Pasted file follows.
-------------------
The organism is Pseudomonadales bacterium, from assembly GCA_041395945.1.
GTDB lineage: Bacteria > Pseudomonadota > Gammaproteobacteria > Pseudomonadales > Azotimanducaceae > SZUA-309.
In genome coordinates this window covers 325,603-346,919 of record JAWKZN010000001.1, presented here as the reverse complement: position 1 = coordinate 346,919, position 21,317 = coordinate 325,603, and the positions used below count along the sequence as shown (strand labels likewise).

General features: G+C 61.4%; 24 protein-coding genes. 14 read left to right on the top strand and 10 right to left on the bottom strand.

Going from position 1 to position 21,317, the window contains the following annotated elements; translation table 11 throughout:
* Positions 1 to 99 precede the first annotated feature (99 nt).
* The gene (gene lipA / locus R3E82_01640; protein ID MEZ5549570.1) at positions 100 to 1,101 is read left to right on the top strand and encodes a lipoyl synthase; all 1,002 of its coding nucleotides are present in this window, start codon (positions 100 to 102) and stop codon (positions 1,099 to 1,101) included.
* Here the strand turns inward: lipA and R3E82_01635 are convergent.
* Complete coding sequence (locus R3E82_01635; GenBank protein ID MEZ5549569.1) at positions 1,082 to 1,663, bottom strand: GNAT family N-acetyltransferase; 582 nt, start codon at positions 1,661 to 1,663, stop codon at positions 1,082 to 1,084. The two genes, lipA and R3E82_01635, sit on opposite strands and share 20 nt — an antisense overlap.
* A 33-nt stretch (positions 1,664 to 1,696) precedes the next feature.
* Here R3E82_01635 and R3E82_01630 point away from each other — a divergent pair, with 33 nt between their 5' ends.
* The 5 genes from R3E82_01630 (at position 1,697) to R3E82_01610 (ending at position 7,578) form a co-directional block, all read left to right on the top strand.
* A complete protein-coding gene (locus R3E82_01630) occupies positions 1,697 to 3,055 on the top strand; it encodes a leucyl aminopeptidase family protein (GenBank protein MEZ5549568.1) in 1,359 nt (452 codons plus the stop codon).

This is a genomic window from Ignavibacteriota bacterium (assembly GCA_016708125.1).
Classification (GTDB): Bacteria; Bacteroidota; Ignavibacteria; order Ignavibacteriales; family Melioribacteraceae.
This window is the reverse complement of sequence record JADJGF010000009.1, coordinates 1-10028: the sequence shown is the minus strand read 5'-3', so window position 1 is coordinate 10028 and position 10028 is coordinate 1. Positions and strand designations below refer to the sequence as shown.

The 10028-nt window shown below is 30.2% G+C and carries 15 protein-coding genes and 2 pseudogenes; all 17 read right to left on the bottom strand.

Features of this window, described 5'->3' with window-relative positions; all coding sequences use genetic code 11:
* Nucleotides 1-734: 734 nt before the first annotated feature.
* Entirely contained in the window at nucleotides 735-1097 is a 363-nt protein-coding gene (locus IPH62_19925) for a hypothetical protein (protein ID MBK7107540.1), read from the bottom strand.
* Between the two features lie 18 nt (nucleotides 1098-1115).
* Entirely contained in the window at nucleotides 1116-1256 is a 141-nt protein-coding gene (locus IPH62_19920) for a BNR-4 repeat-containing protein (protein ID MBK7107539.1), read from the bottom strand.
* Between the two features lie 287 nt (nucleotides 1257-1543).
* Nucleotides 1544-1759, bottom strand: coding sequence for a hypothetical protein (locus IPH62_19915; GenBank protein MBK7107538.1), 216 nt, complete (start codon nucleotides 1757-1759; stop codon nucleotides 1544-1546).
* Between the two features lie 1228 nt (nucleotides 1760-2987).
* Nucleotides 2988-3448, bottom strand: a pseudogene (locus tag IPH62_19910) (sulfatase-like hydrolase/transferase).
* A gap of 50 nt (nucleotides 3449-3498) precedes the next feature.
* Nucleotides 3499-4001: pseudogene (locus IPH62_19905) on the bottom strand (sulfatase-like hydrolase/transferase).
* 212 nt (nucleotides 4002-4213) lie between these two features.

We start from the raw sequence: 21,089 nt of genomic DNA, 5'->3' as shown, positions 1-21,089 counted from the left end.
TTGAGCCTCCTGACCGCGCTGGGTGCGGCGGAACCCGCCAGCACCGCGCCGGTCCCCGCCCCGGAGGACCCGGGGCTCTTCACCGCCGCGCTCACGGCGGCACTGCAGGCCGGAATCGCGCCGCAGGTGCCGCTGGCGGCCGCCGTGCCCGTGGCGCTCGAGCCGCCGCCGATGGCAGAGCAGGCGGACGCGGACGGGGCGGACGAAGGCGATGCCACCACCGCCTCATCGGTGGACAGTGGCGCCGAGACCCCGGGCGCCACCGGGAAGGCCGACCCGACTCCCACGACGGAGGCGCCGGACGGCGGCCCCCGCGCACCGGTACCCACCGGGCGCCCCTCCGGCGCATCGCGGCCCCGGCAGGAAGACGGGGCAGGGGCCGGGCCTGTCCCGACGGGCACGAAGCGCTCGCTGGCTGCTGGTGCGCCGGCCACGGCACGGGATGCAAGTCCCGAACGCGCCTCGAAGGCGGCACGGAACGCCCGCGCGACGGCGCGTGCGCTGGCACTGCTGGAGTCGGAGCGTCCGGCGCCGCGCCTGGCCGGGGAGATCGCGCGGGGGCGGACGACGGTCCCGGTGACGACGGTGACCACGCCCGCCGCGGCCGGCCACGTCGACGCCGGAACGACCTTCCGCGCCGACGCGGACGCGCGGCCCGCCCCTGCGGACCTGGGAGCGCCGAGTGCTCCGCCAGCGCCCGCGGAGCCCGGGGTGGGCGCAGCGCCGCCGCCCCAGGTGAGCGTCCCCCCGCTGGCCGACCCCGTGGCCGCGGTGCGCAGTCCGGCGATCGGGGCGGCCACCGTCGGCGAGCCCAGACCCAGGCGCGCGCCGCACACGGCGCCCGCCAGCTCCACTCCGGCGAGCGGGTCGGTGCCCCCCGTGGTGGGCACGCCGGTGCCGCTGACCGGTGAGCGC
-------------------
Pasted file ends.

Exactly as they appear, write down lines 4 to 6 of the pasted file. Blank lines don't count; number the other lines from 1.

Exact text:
General features: G+C 61.4%; 24 protein-coding genes. 14 read left to right on the top strand and 10 right to left on the bottom strand.

Going from position 1 to position 21,317, the window contains the following annotated elements; translation table 11 throughout:
* Positions 1 to 99 precede the first annotated feature (99 nt).